MPIRG presents petition to U administration

Raiza Beltran

Presenting 6,400 signatures from students and faculty members in support of the Minnesota Public Interest Research Group, the group’s members urged University administration Thursday to finally approve their $148,000 funding request for next year.
The administration hearing, usually seen as a routine procedure in the fees process, became a platform for various student groups’ grievances against the Student Services Fees Committee.
“It’s a little scary if the administration decides to make changes because it is a student-run process,” said Hillary Walters, a Minnesota Student Association representative. “I don’t want to set a precedent when students run to the administration when there are problems, but the fees process has been strongly contested this year.”
More than 70 students, faculty, staff and alumni attended the hearing, which precedes a review of the fund allocations by the Board of Regents and University President Mark Yudof. This year, the fees committee’s recommendations reached $16.5 million — $400,000 more than last year.
McKinley Boston, vice president for student development, Vice Provost Craig Swan and Terry O’Connor from Financial Operations were the three administrators who led the hearings.
Normally, Jane Canney, associate vice president for student development, attends the hearings. Yudof asked Boston to participate after both met with Africana Student Cultural Center student officers who protested the fees process earlier this month.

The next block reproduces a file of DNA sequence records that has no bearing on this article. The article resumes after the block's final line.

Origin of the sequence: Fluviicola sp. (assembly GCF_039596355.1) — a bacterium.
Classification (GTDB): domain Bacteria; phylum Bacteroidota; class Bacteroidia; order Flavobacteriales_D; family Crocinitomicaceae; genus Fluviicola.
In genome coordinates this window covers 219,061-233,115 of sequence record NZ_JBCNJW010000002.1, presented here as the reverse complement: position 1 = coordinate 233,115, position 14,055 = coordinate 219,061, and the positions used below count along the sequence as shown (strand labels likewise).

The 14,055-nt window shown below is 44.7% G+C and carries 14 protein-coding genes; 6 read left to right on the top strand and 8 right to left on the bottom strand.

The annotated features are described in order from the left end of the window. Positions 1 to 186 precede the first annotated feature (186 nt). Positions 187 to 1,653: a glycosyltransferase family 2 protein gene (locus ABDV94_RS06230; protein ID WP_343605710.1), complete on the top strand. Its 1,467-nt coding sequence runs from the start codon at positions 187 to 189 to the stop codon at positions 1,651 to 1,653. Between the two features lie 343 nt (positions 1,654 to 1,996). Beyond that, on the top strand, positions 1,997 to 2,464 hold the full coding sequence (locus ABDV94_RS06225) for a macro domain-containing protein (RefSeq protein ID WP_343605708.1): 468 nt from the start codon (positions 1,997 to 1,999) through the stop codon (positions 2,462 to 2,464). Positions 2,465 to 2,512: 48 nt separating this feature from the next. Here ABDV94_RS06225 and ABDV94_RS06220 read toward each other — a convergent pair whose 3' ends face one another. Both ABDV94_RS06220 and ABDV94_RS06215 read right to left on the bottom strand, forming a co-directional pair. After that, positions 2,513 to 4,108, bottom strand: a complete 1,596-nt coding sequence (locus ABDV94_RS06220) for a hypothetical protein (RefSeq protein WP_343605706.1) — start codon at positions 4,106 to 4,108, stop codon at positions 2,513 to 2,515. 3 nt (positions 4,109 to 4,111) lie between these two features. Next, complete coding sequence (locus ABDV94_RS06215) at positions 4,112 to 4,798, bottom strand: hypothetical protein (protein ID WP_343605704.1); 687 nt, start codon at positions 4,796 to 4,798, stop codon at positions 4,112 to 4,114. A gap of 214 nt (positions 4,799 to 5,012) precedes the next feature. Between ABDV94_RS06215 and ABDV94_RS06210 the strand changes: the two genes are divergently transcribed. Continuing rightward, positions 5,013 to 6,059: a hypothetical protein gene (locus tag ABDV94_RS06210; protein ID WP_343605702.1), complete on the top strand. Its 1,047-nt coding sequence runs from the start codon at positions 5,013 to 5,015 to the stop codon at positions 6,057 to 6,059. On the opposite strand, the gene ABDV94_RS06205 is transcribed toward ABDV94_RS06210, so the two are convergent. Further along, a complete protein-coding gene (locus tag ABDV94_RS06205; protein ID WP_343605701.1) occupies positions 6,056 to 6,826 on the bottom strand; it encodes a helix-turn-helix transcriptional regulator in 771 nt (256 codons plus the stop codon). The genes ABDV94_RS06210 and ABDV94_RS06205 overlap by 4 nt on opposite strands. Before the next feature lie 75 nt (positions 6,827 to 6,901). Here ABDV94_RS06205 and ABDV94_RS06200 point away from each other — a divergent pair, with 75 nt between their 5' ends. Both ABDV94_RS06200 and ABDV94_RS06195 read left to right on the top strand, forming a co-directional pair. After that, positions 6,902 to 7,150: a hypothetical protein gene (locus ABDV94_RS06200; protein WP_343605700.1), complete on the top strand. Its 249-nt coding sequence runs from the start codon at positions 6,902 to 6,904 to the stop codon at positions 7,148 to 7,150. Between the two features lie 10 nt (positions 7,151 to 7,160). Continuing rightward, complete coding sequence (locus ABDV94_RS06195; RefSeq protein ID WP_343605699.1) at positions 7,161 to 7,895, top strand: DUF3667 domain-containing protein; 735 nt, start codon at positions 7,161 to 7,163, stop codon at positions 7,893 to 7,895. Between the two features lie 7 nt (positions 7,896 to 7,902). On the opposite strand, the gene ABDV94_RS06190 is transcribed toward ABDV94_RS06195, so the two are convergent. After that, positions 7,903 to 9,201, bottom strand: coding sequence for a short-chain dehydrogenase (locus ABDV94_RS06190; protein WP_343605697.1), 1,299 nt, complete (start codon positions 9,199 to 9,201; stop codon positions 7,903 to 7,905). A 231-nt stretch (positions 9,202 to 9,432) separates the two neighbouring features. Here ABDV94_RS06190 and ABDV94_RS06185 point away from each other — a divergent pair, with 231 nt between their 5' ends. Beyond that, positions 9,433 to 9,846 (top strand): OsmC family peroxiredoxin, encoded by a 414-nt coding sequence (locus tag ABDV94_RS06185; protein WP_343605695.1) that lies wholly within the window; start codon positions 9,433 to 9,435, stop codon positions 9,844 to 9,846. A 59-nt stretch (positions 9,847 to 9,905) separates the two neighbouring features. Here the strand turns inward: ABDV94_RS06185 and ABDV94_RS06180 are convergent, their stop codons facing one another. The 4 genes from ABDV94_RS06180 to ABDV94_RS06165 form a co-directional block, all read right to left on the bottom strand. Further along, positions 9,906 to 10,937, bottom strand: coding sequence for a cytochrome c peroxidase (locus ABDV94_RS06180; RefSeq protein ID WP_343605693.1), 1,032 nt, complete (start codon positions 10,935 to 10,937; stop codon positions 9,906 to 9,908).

An administrative task force will review the fees process to assess its effectiveness, Canney said.
“There are outside forces, not created by students, that have worked hard to affect the fees process,” Canney said. “Some of those forces have been preserved by the process in the past years.”
Since the fees committee chose not to vote on MPIRG’s funding in its final deliberations March 4, MPIRG members asked the administration to allow the group to focus its energies on programming instead of the fees process.
“I urge you to finish this and let us get on with what we do best,” said Ryan Barnes, an MPIRG core member and education junior.
Several other fees-receiving groups, including the MSA, Africana and the International Student Travel Center also urged the panel to change the fees committee’s funding decisions.
MSA representatives requested that the administrators examine MSA’s recommended budget of $15,000 and return the Diversity Events Grant to the group, which the fees committee had removed during its deliberations.
MSA speaker Patrick Peterson said the student government will need to eliminate its special-events program and find an additional $64,341 to survive next year.
“We are the link to the chain for student organizations,” said MSA President Ben Bowman. “There is a risk for that link to be broken. I don’t think we should take that risk.”
Criticizing the fees committee and the University community as a whole, Africana members said they are being penalized for rules that do not exist. The fees committee had reduced its final budget recommendation for Africana because of late and incomplete budget requests from the group, although it had no such written policy.
“Africana is the only organization to receive this policy,” said Iyabo Lawal, vice president of Africana.
Although the Board of Regents provided deadlines for late budget-request submissions, Lawal said the fees committee’s political motivation should be questioned.
“There are members of SAFE and (Graduate and Professional Student Association) in the fees committee,” Lawal said. “GAPSA has increased funding.”
Fees committee member Sabeen Altaf said the committee acted professionally and with integrity.
“The entire process this year was very credible,” Altaf said.

Raiza Beltran covers student life and student government and welcomes comments at [email protected]